How will the Learning Economy transform your workplace?


This post and others in our series in our research into workplace strategy and design for the modern workplace can now be found at their new home, on Workplace Strategy.



The rapid growth of a breed of fast-learning, internet-enabled business organisations is likely to have a dramatic effect on our society at all levels, but how will the Learning Economy transform your workplace?

In “systems thinker” Peter Senge’s seminal The Fifth Discipline: The Art and Practice of the Learning Organisation, former Shell Oil planning director Arie De Geus is quoted as saying, “The rate at which organisations learn may become [their] only sustainable source of competitive advantage.”

This prophecy, made originally in 1990, is now coming true.

We are entering an age in which the coupling of computational power and network connectivity with social technologies is already driving change at an unprecedented pace in the workplace.

A whole new generation of fast-adapting, industry-shaping organisations is being born, an inevitable product of an age of accelerating workplace digitisation.

We now have the best tools ever designed for sharing knowledge and disseminating learning across a workplace.

Against the emergence of a Learning Economy, it will be the rate at which companies cultivate their abilities to create and share new proprietary knowledge that will determine their competitiveness and ultimate survival.

But what are the implications of a Learning Economy for commercial building design?

Many companies are experimenting with hot-desking and Activity Based Working (AWB) regimes designed to foster productivity and enhance workplace collaboration.

But in a world where a smartphone app can already let you control your office environment, in a Learning Economy, as the possible performance gains to be driven become apparent to a growing number of businesses, smart occupiers will seek much more from their technologies, their users and their workspaces.

Cost-conscious control of an individual workspace may be appealing, but how can those same tools be used to conjure the new insights and shared learning that drive competitive advances?

Learning as a defining managerial competence

It is becoming clearer that being able to create competitive learning capacities in a business is now one of the most critical managerial competencies of all.

It is also true that the design of workspaces can either be a facilitator of such collaboration, or its hindrance, as collective stupidity is still just as possible as collective intelligence.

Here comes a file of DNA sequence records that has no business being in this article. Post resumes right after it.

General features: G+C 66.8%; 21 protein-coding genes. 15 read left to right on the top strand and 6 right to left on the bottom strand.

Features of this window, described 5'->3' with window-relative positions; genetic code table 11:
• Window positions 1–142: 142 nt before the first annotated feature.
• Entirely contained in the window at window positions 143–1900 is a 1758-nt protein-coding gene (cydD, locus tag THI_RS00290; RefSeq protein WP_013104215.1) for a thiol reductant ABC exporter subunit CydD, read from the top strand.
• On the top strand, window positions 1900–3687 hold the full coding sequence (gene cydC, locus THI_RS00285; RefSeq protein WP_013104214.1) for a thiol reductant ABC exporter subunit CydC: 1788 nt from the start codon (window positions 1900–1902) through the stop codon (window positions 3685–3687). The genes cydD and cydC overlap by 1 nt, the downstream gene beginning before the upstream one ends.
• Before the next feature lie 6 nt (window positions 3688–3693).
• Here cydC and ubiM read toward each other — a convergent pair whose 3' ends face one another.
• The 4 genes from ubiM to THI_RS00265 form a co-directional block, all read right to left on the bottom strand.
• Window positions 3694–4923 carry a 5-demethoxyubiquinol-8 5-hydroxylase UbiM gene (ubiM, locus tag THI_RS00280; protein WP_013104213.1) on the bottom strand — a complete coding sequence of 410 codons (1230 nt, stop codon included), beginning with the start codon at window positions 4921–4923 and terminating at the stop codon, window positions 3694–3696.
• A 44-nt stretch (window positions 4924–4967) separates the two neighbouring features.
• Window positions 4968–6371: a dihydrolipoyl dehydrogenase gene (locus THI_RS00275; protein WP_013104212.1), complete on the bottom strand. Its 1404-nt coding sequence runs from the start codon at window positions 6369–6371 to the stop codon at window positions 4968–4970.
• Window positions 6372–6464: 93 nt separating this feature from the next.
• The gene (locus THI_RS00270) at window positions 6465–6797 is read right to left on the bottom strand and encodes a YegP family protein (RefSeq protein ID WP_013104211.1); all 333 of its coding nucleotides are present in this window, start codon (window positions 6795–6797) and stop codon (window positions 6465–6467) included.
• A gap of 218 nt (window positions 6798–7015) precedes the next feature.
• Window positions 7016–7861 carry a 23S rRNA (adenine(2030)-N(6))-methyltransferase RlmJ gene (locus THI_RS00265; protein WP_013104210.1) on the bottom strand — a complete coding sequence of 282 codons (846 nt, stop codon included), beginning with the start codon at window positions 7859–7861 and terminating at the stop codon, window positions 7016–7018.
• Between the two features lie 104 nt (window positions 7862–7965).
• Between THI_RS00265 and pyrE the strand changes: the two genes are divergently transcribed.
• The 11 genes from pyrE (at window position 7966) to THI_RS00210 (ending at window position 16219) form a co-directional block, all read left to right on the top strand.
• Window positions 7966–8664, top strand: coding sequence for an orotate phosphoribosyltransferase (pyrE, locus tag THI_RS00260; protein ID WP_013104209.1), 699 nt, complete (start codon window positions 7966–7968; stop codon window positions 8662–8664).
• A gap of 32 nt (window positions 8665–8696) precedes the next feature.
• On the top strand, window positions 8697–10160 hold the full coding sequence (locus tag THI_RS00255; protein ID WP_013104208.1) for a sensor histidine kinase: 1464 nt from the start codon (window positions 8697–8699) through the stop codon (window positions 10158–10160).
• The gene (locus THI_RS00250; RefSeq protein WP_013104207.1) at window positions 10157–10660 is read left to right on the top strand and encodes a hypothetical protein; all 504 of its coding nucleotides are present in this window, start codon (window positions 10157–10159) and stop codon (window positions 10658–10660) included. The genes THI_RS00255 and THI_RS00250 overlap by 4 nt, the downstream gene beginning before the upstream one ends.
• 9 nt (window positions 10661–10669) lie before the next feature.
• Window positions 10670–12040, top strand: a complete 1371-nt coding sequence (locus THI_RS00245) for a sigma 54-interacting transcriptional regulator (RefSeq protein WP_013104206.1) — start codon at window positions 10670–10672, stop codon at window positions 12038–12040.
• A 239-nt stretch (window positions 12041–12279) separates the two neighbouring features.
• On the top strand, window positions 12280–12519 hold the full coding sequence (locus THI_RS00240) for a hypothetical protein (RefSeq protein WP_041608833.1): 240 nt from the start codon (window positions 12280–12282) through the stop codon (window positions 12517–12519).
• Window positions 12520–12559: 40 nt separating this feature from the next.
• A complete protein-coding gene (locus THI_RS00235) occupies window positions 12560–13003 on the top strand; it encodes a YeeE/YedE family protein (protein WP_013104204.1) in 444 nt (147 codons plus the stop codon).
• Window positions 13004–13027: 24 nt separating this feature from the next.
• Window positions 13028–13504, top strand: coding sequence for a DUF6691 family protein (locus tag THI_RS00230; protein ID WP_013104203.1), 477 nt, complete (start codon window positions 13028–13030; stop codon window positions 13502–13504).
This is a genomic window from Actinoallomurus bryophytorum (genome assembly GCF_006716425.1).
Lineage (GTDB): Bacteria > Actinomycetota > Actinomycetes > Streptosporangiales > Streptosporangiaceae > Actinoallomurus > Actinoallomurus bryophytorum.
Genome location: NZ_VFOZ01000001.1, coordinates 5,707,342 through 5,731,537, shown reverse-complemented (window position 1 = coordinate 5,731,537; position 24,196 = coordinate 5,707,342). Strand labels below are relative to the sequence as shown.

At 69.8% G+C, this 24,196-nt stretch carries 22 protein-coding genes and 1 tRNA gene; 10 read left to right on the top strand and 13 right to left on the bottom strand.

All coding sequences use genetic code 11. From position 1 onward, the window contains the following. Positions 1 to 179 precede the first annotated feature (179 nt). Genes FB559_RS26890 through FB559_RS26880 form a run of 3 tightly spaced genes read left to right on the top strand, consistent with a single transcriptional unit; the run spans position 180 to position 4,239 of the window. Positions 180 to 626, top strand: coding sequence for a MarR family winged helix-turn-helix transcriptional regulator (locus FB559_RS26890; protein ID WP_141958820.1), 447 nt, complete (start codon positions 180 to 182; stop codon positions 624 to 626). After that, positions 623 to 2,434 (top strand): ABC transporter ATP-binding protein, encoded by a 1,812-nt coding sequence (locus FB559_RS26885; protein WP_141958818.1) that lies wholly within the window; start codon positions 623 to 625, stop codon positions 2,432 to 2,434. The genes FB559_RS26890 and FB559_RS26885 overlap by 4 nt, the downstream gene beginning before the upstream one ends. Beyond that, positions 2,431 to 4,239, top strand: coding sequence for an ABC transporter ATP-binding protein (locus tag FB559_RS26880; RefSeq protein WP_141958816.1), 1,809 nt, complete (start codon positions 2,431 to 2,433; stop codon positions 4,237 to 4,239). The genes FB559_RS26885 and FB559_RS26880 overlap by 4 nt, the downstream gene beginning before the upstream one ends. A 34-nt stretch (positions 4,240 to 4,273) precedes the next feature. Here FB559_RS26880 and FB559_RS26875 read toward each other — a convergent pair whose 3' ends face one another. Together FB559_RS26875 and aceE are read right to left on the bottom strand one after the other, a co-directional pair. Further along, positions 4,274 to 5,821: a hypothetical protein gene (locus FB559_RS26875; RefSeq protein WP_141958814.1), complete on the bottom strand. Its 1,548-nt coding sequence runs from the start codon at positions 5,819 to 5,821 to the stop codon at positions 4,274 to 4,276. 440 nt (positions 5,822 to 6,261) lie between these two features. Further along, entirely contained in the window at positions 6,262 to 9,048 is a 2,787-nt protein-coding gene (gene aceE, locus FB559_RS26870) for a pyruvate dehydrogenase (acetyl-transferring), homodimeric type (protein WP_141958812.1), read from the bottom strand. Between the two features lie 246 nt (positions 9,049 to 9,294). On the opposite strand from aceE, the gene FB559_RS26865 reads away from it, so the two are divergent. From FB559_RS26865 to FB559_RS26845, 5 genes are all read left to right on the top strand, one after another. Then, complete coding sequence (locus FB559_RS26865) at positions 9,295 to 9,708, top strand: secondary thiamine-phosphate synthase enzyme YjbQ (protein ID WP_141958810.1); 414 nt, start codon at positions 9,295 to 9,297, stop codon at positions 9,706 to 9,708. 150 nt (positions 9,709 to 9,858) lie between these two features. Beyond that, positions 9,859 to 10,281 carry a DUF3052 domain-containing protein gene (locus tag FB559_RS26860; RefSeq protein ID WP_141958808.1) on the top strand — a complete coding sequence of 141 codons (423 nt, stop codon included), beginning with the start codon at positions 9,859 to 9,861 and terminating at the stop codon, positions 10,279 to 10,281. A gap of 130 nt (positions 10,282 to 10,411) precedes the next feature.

What needs attention are the conditions that lead to latter rather than the former.

The problem facing many management teams is that if they have no strategy for learning at any level, their companies risk sacrificing competitive relevance, and eventual obliteration.

Thus, what enterprising chief learning officers need to cultivate are overlapping, inclusive strategies for organisational development, taking into account the physical space and virtual spaces in which that learning can take place, along with the materials and methodologies that can nurture it.

Companies not truly driven to achieve more of their learning potential will never learn as rapidly as those that are.

Increasingly, pain will be felt by managers held hostage by inadequate knowledge-creation and management processes, relative to competitors, their industry or best current practices elsewhere.

Those lacking not just the strategies but also the knowledge and the will to build learning organisations will be most at risk.

Motivations of strategy and culture

Because they directly address the preparedness of a company for its future, decisions to facilitate learning are, by definition, deeply strategic.

They vest not just in the nature and allocation of office space, or in technologies alone, but foremost in the ways in which employees are engaged, motivated and rewarded.

In a Learning Economy, businesses need to change fundamentally the way they think about talent, placing less emphasis on predetermined sets of skills and more focus on the ability to acquire new ones.

To be truly effective, people have to want to come to work and to contribute to the creation of a workplace culture that performs, as, in words attributed to the late management writer, Peter Drucker, “culture eats strategy for breakfast”.